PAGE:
The alleged beheading of Momulu Lavala by then-President Samuel Kanyon Doe is one example of other brutal acts of violence committed against SUP members. During the rice riot in 1979, Irene Nimpson, the women's presidium chair at the time, was shot on Broad Street in Monrovia.

The purpose of the protest, which was organized by the Student Unification Party, was to demand that the University of Liberia's administration reinstate face-to-face classes after the e-learning platform malfunctioned during the heat of COVID-19, which forced schools to close.

The Liberia National Police engaged the unarmed students with severe force during the August 2021 protest, which resulted in the use of tear gas and live ammunition. During that protest, numerous SUP members and students were subjected to violence.

One of the worst acts of violence against partygoers occurred on July 26, 2022, during the celebration of Independence Day. A counter-protest organized by a group known as the CDC Council of Patriots resulted in the brutal treatment of many of its members.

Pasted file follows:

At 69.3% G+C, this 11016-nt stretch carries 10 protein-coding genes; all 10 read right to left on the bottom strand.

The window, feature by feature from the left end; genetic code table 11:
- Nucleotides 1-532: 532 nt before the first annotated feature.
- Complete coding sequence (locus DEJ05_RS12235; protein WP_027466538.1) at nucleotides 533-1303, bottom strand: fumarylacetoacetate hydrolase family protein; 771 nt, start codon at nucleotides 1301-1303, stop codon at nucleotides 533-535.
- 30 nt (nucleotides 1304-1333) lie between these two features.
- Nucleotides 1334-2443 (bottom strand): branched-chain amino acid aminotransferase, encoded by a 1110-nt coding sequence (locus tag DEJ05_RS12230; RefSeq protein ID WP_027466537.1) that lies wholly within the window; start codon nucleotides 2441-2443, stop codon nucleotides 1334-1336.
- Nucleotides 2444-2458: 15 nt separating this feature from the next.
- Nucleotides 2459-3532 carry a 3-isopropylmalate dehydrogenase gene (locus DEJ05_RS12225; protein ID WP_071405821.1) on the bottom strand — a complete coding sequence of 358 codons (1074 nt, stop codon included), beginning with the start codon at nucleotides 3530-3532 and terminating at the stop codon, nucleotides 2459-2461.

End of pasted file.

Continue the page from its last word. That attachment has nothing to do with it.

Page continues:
Liberian student movement SUP staged a massive protest in July 2022 titled "Fix the Country," during which they petitioned the US Embassy in Liberia to intervene in what they called despotism over economic failure, massive corruption, bad governance, and state collapse, among other alleged CDC government actions.

Mustapha Kanneh, the party's chairman, has argued that SUP militants have protected the institution from every external threat of destruction, both from previous and current governments.

“A government that has betrayed the Liberian people's interests, damaged our nation's international reputation, and is now slowly dying. A 2020 statement from SUP stated, "The student movement reveals that, today, corruption and opportunism have become a lucrative career for some political institutions and actors."